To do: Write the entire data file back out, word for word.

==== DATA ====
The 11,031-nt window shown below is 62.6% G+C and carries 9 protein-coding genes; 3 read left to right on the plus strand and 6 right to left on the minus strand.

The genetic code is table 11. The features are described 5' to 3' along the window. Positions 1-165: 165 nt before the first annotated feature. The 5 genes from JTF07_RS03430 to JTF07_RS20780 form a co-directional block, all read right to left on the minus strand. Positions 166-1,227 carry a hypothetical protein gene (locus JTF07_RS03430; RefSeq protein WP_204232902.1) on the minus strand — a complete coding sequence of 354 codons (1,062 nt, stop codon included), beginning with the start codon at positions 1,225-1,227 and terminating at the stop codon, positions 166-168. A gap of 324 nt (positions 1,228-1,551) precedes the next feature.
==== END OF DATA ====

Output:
The 11,031-nt window shown below is 62.6% G+C and carries 9 protein-coding genes; 3 read left to right on the plus strand and 6 right to left on the minus strand.

The genetic code is table 11. The features are described 5' to 3' along the window. Positions 1-165: 165 nt before the first annotated feature. The 5 genes from JTF07_RS03430 to JTF07_RS20780 form a co-directional block, all read right to left on the minus strand. Positions 166-1,227 carry a hypothetical protein gene (locus JTF07_RS03430; RefSeq protein WP_204232902.1) on the minus strand — a complete coding sequence of 354 codons (1,062 nt, stop codon included), beginning with the start codon at positions 1,225-1,227 and terminating at the stop codon, positions 166-168. A gap of 324 nt (positions 1,228-1,551) precedes the next feature.